Wisconsin Labor and Industry Review Commission --
Summary of Wisconsin Court Decision relating to Unemployment Insurance
Subject: Freight Runners Express Inc. v. LIRC and Andrew Dupont, Case 11-CV-3431 (Wis. Cir. Ct., Milwaukee Co., November 17, 2011)
Digest Codes: CP 370 - Partial unemployment; UW 975 - Partial unemployment; MC 630.01 - Dishonesty; MC 610.10 - Disloyalty to employer; PC 717 Hearing, Continuance
The employee worked for the employer as an airplane pilot, flying freight routes from Appleton to Milwaukee in the evening and then back to Appleton on the following morning. During his 7+ hour overnight layovers in Milwaukee, he had no obligations or duties to the employer and was free to do what he wanted. The employee also had a pending UI benefit claim based on other, previous, employment. He reported his work for the employer to the department, but he only reported as hours of work the hours he spent flying for the employer, not the hours he spent in Milwaukee on his layovers. For a number of weeks, he was paid partial unemployment benefits.
Two related cases grew out of this. One case involved an assertion eventually raised by the employer, that the employee was on duty while laying over in Milwaukee, was thus working for it full-time, and was thus ineligible for partial UI benefits because of Wis. Stat. § 108.05(3)(c), which says that a claimant is ineligible for any week in which they work 40 or more hours. After an investigation, a department adjudicator agreed with this and found the employee to be ineligible and to have been overpaid. However, on the employee’s appeal, an ALJ reversed this, holding that the employee was not working for the employer during the layover hours, and that he therefore was not working for the employer a total of 40 or more hours per week within the meaning of § 108.05(3)(c). LIRC affirmed this decision.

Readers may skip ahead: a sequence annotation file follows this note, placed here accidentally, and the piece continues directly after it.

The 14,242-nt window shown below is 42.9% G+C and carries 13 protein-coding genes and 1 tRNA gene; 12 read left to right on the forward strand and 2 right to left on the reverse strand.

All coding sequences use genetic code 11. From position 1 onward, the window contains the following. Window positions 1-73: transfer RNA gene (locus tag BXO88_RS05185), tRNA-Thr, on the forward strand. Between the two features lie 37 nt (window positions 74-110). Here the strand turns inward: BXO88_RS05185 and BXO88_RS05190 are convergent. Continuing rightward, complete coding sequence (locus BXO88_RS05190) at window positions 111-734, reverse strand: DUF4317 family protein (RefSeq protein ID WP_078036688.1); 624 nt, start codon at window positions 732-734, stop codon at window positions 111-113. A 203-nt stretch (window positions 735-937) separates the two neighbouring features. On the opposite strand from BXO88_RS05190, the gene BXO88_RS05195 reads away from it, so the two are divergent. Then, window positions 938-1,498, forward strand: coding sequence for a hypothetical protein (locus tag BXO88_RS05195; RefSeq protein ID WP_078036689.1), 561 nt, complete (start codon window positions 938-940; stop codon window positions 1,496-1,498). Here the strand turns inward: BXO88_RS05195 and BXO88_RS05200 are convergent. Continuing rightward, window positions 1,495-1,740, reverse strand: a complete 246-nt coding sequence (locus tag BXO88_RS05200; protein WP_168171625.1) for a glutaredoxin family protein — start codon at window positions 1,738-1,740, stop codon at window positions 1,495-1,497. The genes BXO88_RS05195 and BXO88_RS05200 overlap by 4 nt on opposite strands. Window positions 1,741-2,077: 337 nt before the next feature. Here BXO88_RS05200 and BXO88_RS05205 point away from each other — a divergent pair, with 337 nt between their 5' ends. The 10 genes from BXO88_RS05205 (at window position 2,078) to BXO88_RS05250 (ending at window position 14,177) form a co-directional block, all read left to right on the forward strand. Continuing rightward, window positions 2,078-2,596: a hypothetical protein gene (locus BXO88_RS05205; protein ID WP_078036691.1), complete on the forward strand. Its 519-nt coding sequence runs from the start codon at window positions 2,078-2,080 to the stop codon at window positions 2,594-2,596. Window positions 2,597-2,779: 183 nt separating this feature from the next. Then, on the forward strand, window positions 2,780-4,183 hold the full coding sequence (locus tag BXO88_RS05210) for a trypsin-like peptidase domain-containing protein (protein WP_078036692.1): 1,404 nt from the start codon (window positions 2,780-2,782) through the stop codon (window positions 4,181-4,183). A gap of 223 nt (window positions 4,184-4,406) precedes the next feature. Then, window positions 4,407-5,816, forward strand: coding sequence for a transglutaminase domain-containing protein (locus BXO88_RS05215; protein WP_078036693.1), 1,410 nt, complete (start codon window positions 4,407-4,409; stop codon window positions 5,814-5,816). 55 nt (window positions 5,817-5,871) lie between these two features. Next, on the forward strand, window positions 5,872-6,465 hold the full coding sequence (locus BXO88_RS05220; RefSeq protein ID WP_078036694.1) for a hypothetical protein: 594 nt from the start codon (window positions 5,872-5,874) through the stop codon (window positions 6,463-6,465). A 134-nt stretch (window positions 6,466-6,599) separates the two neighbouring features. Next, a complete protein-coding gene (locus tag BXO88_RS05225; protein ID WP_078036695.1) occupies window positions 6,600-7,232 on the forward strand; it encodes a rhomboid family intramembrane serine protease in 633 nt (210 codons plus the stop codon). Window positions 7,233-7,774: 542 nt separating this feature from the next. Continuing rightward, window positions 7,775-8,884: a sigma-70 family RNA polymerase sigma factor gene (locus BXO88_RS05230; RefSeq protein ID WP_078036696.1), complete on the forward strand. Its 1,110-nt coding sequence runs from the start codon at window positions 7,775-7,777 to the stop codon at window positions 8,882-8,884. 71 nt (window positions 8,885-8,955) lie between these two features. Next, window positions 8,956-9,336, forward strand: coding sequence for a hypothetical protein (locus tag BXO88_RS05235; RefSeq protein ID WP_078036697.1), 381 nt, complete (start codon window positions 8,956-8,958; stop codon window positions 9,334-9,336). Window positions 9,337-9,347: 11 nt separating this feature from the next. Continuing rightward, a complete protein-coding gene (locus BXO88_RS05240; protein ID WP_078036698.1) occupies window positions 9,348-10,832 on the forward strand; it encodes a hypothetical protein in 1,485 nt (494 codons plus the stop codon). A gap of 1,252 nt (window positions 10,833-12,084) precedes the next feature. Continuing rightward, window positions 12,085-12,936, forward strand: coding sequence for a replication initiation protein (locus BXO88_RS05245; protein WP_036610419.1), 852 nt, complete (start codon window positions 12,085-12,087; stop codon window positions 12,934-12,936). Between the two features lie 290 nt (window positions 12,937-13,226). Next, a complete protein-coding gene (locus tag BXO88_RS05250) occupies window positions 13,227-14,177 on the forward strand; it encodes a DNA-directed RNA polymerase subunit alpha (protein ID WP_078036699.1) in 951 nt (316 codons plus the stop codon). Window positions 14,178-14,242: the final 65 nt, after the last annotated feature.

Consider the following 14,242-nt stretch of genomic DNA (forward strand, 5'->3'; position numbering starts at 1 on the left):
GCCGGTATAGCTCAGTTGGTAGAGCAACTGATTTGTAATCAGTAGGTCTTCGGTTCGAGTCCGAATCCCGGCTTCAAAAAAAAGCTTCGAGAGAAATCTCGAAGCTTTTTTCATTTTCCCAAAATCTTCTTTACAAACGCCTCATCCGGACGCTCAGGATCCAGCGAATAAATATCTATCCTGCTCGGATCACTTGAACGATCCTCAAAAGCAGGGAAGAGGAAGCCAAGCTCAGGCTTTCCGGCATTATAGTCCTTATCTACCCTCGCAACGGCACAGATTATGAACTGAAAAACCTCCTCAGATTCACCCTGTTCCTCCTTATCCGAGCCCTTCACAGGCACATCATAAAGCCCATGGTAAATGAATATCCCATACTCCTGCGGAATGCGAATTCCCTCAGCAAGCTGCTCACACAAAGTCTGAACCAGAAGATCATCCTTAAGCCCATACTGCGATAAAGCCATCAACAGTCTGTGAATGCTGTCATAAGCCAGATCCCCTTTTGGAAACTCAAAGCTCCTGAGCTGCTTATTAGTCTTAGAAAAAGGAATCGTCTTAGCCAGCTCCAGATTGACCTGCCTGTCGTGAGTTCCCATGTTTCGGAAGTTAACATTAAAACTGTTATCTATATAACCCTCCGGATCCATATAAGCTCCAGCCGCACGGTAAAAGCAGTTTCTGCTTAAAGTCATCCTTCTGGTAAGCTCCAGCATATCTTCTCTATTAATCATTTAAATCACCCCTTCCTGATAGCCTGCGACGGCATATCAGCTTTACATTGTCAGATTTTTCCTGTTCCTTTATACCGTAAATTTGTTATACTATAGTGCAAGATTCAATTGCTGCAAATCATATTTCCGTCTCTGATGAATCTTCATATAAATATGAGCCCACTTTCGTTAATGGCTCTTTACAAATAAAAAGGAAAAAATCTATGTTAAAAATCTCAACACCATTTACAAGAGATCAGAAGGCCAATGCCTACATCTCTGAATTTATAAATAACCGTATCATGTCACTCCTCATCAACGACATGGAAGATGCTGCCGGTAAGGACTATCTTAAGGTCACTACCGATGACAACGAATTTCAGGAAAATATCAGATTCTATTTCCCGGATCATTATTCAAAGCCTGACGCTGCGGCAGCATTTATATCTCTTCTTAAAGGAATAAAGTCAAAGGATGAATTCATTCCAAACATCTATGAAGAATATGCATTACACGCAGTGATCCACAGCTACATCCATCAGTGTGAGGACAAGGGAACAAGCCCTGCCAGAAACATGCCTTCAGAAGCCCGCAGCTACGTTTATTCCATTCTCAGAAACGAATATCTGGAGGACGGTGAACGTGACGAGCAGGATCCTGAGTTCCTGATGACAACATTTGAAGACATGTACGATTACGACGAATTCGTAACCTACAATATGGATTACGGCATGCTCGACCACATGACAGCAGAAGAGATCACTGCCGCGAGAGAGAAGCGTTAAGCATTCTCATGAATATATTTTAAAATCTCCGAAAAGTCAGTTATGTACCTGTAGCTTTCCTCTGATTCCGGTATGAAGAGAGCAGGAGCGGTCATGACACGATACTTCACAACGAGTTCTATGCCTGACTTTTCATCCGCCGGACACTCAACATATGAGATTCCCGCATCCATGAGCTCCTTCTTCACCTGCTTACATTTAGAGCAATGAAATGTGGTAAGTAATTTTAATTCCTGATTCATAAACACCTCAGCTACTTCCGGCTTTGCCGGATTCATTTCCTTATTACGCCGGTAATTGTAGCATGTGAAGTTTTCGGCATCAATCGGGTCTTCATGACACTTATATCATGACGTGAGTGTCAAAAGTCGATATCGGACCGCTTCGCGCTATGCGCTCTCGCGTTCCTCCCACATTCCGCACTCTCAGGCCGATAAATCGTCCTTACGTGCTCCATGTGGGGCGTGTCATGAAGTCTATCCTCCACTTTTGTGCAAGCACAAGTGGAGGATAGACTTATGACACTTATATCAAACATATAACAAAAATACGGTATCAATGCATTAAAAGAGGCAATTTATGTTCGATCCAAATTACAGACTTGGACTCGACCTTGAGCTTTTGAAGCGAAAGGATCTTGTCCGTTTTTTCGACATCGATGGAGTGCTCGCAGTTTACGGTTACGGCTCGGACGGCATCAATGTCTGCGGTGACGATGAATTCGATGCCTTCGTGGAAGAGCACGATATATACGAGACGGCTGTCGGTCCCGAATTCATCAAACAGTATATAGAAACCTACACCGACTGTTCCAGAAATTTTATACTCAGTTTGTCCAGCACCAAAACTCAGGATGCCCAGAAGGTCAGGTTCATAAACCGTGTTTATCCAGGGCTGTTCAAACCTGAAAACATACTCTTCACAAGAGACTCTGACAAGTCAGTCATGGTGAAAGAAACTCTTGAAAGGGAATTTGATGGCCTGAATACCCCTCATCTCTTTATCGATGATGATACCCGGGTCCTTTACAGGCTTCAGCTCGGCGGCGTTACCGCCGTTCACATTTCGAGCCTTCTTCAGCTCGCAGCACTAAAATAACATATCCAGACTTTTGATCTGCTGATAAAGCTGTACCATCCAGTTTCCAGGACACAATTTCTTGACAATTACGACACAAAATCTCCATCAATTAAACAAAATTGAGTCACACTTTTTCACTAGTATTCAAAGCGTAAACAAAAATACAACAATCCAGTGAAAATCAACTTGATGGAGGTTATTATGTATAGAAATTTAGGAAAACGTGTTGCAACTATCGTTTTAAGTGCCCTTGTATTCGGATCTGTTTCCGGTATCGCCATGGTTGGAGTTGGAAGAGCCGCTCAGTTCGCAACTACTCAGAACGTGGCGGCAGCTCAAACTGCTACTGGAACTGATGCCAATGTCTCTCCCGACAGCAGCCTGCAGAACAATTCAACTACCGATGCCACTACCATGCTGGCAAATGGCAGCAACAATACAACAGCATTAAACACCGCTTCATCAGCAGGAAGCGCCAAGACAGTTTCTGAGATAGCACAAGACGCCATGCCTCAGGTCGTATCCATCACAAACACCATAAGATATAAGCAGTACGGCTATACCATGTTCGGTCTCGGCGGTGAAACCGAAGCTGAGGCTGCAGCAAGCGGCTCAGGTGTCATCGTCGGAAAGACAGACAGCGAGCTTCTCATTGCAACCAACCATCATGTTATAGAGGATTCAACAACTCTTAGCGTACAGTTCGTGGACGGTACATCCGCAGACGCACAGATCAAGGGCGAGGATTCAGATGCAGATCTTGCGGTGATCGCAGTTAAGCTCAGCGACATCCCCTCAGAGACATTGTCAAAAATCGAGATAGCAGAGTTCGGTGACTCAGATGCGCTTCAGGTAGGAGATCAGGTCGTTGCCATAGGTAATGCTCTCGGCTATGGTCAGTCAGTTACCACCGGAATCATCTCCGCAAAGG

The other case arose when the employer eventually discharged the employee. The employer discharged the employee because of a letter the employee sent to the department in the course of the investigation of the hours-of-work benefit eligibility issue. In that letter the employee had stated his contention as to how many hours he worked for the employer and provided copies of flight reports supporting his contention. The employer asserted that the employee’s contentions to the department about how many hours he worked were false, and incorrectly painted the employer as violating federal regulations, and that this was misconduct. A department adjudicator found no misconduct, and on the employer’s appeal an ALJ and then LIRC affirmed this.
The employer brought two separate circuit court actions to appeal these decisions, and the actions were then consolidated.
Besides arguing the merits in its appeals, the employer also argued that it had been deprived of a fair opportunity for hearing. The employer acknowledged that it had failed to bring certain witnesses it needed to the hearing. It asserted that because of statements made by the ALJ, it assumed the hearing would be continued on another day and that it would thus be able to present those witnesses on that day, and that in reliance on those statements it didn’t make any effort to get the witnesses there that day even after it realized it needed them, but that the ALJ then ran the hearing later than she had (allegedly) first said she would, finishing it and not granting the employer’s request that it be continued to another day, so that the employer did not have the chance to present those witnesses.